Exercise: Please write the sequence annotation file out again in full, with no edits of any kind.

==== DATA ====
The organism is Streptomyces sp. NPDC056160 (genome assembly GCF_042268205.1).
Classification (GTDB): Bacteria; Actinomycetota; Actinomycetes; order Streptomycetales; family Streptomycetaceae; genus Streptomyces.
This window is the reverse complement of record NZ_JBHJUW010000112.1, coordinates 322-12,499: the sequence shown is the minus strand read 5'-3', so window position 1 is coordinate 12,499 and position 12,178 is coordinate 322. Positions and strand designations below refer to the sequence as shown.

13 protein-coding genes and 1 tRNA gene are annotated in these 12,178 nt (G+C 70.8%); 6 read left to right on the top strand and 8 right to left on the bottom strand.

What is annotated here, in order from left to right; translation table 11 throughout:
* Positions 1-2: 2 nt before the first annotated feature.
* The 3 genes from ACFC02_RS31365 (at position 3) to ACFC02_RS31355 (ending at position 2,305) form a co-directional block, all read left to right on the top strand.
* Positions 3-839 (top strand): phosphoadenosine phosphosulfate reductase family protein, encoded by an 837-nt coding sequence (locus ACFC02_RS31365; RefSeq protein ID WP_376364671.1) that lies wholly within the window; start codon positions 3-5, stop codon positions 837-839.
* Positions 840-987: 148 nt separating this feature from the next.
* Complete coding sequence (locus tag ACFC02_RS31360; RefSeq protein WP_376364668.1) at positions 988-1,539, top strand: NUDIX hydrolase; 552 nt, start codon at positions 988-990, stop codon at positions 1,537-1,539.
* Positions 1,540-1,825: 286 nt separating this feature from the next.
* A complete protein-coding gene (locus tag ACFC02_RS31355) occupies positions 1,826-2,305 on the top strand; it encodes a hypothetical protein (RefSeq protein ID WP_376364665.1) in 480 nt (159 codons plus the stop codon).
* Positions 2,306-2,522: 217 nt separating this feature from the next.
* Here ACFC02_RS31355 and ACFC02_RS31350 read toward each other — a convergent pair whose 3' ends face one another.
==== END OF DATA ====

The organism is Streptomyces sp. NPDC056160 (genome assembly GCF_042268205.1).
Classification (GTDB): Bacteria; Actinomycetota; Actinomycetes; order Streptomycetales; family Streptomycetaceae; genus Streptomyces.
This window is the reverse complement of record NZ_JBHJUW010000112.1, coordinates 322-12,499: the sequence shown is the minus strand read 5'-3', so window position 1 is coordinate 12,499 and position 12,178 is coordinate 322. Positions and strand designations below refer to the sequence as shown.

13 protein-coding genes and 1 tRNA gene are annotated in these 12,178 nt (G+C 70.8%); 6 read left to right on the top strand and 8 right to left on the bottom strand.

What is annotated here, in order from left to right; translation table 11 throughout:
* Positions 1-2: 2 nt before the first annotated feature.
* The 3 genes from ACFC02_RS31365 (at position 3) to ACFC02_RS31355 (ending at position 2,305) form a co-directional block, all read left to right on the top strand.
* Positions 3-839 (top strand): phosphoadenosine phosphosulfate reductase family protein, encoded by an 837-nt coding sequence (locus ACFC02_RS31365; RefSeq protein ID WP_376364671.1) that lies wholly within the window; start codon positions 3-5, stop codon positions 837-839.
* Positions 840-987: 148 nt separating this feature from the next.
* Complete coding sequence (locus tag ACFC02_RS31360; RefSeq protein WP_376364668.1) at positions 988-1,539, top strand: NUDIX hydrolase; 552 nt, start codon at positions 988-990, stop codon at positions 1,537-1,539.
* Positions 1,540-1,825: 286 nt separating this feature from the next.
* A complete protein-coding gene (locus tag ACFC02_RS31355) occupies positions 1,826-2,305 on the top strand; it encodes a hypothetical protein (RefSeq protein ID WP_376364665.1) in 480 nt (159 codons plus the stop codon).
* Positions 2,306-2,522: 217 nt separating this feature from the next.
* Here ACFC02_RS31355 and ACFC02_RS31350 read toward each other — a convergent pair whose 3' ends face one another.